I want a site that shows only women named Eunice
all of them dressed up to attend PTA
standing before dignified fireplaces
(well, maybe one of them could wear a jaunty hat)
just thinking about it gets me really hot
-- Fred Chappell
* * *
The birds are up early; it's rush hour on the lawn,
and cars fly over the bridges and into the city
in spite of the burnings. I know the true worth
of the sayings my grandmother served up with the lasagna.
My grandmother saw the trees, as did my mother. Father
was alone in the forest. Meanwhile, we children
were raised by wolves; two wrongs
don't make a right are the directions to my house.
But even the blind chicken finds
the kernel of corn, even the unhatched eggs
wobble in their basket and promise
to one day explode into swans,
however modest or far away.
* * *
My contemporaries like small objects,
dried starfish that have forgotten the sea,
melancholy stopped clocks, postcards
sent from vanished cities,
and blackened with illegible script,
in which they discern words
like "yearning," "illness," or "the end."
They marvel at dormant volcanoes.
They don't desire light.
-- Adam Zagajewski
translated from the Polish by Clare Cavanagh
* * *
Down in the garden hoar frost has fallen;
my children play on trails they have made.
the youngest my daughter
holds in her hand what cannot be held.
I should tell her --
It's not real. It's not even snow.
I should warn my foolish, excitable daughter.
I had no daughter.
The memory is old grey and wrong.
I was the daughter and
she never warned me.
Hoar frost is such a lie.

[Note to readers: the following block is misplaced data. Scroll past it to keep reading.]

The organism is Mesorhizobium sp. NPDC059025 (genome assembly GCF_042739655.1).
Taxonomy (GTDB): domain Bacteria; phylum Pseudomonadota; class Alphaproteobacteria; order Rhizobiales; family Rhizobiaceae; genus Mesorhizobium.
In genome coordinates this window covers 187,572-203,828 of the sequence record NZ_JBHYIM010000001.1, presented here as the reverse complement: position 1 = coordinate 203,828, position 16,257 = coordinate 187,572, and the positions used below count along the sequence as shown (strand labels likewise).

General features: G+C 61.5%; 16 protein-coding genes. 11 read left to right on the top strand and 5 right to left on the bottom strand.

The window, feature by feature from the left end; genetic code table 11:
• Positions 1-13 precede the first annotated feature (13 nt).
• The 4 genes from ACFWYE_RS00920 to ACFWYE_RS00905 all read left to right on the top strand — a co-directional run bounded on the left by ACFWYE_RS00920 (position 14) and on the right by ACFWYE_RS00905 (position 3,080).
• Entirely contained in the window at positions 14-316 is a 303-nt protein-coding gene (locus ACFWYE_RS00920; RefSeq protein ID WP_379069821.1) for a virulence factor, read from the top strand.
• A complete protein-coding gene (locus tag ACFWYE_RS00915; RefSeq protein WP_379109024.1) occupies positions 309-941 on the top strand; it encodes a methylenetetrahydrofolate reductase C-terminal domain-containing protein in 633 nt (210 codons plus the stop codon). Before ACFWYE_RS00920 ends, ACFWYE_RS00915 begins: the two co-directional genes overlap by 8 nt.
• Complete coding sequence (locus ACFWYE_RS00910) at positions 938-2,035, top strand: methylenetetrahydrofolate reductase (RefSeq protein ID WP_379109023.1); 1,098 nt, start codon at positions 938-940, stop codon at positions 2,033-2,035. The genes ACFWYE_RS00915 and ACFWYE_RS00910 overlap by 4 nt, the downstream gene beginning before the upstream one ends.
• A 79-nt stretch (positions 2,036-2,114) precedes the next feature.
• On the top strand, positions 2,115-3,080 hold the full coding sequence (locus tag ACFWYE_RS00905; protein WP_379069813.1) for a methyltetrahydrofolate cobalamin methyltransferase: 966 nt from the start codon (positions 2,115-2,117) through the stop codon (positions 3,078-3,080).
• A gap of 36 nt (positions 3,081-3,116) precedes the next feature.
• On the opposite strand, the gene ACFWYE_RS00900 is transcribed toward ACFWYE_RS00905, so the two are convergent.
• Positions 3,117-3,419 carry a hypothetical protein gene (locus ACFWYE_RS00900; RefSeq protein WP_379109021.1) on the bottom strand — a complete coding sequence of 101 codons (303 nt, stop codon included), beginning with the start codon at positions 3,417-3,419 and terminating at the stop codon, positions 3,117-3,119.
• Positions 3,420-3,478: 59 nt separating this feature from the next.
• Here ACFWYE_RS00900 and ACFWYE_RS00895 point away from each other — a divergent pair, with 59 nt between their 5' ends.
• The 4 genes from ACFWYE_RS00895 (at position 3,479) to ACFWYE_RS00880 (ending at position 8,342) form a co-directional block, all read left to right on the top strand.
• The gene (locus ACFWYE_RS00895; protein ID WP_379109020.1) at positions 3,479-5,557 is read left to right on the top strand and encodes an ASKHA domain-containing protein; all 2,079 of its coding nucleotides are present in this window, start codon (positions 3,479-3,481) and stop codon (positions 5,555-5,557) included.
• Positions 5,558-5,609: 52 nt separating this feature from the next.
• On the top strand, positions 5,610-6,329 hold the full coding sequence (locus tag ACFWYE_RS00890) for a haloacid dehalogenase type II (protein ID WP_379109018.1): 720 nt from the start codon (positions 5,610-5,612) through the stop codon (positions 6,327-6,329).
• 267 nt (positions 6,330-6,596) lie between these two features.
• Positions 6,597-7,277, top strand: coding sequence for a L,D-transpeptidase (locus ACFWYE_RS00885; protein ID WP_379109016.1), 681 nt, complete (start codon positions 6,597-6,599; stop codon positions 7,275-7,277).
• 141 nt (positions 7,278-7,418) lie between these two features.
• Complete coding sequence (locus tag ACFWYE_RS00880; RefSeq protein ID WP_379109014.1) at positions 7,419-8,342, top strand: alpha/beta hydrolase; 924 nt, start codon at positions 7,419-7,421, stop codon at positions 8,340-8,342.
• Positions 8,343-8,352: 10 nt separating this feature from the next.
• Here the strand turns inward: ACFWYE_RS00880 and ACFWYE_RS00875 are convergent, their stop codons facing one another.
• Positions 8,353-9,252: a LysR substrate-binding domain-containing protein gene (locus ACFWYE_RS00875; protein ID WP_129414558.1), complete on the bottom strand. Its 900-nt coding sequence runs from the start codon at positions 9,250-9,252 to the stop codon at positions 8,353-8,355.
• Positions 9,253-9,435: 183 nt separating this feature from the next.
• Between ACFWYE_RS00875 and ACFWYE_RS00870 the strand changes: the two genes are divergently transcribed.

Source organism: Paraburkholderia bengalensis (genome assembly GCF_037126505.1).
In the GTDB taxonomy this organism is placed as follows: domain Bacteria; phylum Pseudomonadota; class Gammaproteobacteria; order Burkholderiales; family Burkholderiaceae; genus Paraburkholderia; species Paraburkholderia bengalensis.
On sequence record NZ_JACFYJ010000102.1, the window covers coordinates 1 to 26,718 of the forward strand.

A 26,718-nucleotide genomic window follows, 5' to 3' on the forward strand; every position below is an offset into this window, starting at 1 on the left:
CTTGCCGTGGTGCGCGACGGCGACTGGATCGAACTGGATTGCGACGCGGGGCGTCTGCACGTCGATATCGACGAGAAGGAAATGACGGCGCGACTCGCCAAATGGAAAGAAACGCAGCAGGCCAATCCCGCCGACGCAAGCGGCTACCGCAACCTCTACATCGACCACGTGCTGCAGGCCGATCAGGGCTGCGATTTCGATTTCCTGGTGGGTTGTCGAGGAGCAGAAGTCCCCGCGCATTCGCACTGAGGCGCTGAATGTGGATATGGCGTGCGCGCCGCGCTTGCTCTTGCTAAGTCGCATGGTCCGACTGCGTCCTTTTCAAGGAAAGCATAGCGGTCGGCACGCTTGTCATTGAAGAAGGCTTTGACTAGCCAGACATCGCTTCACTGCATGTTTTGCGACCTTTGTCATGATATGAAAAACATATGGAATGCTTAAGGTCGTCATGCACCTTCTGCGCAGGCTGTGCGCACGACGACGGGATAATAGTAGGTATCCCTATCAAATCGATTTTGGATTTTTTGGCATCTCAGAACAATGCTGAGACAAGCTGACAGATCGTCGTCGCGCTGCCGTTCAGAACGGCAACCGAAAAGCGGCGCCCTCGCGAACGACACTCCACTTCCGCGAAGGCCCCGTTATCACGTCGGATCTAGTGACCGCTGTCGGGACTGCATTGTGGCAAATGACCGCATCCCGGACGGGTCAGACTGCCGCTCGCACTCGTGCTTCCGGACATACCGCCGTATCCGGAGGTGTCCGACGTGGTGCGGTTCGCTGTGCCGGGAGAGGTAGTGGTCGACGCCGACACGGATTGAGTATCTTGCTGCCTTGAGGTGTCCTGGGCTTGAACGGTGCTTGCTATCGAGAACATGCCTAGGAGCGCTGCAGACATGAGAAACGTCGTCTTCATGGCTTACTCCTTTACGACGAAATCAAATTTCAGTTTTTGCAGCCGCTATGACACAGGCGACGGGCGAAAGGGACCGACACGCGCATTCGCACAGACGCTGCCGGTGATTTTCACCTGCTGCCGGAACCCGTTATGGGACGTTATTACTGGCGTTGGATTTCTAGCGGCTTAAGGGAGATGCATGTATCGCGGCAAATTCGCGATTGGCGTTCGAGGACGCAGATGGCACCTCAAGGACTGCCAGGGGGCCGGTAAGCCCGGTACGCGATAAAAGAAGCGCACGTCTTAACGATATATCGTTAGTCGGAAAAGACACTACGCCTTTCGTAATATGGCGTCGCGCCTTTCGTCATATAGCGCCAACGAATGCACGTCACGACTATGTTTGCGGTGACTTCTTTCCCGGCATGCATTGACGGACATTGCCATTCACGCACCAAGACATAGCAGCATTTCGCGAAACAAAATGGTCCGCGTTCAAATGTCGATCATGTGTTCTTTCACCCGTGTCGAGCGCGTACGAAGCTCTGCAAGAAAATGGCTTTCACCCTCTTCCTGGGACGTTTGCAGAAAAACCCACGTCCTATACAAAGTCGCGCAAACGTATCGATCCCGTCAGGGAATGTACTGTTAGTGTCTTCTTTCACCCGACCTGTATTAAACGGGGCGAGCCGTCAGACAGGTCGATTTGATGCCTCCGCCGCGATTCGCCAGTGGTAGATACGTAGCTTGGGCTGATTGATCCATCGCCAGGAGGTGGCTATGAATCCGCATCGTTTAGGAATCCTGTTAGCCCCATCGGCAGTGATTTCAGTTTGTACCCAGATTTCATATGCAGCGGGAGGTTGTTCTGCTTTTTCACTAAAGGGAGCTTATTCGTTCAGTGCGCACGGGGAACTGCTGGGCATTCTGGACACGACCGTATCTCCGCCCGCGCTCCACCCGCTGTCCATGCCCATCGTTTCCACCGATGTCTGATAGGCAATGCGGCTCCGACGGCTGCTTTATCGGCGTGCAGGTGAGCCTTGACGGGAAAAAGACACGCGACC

-- Anne Compton
* * *
"The Clothes Shrine"
It was a whole new sweetness
In the early days to find
Light white muslin blouses
On a see-through nylon line
Drip-drying in the bathroom
Or a nylon slip in the shine
Of its own electricity --
As if St. Brigid once more
Had rigged up a ray of sun
Like the one she'd strung on air
To dry her own cloak on
(Hard-pressed Brigid, so
Unstoppably on the go) --
The damp and slump and unfair
Drag of the workaday
Made light of and got through
As usual, brilliantly.
-- Seamus Heaney
* * *
To enter the real,
must we feel beyond
the world in which we already are?
It is all here
but we are not. If we could see
and hear only half
the flawed symphony,
we might cease
nervously to infer
the intentions of
an unimaginable author
senses and tongues unbound,
in the spaces of that land
our fathers brought us to,
where, what will be well
or not well,
or time's undoing can tell.
* * *
"Standing Here Beside You"
Standing here beside you makes me sad.
You're like a house I watch the windows of
knowing I can never go inside.
I see a woman passing to and fro
and envy her the freedom I can't have.
I only watch. And you?
You're watching too, frozen
in your prison of white flowers.
-- Selima Hill
* * *
"Sketch in October"
The tugboat is freckled with rust. What's it doing here so far inland?
It's a heavy extinguished lamp in the cold.
But the trees have wild colors: signals to the other shore.
As if someone wanted to be fetched.
On my way home I see mushrooms sprouting through the grass.
They are the fingers, stretching for help, of someone
who has long been sobbing alone down in the darkness.
We are the earth's.
-- Tomas Transtromer
translated from the Danish by Robin Fulton
* * *
* * *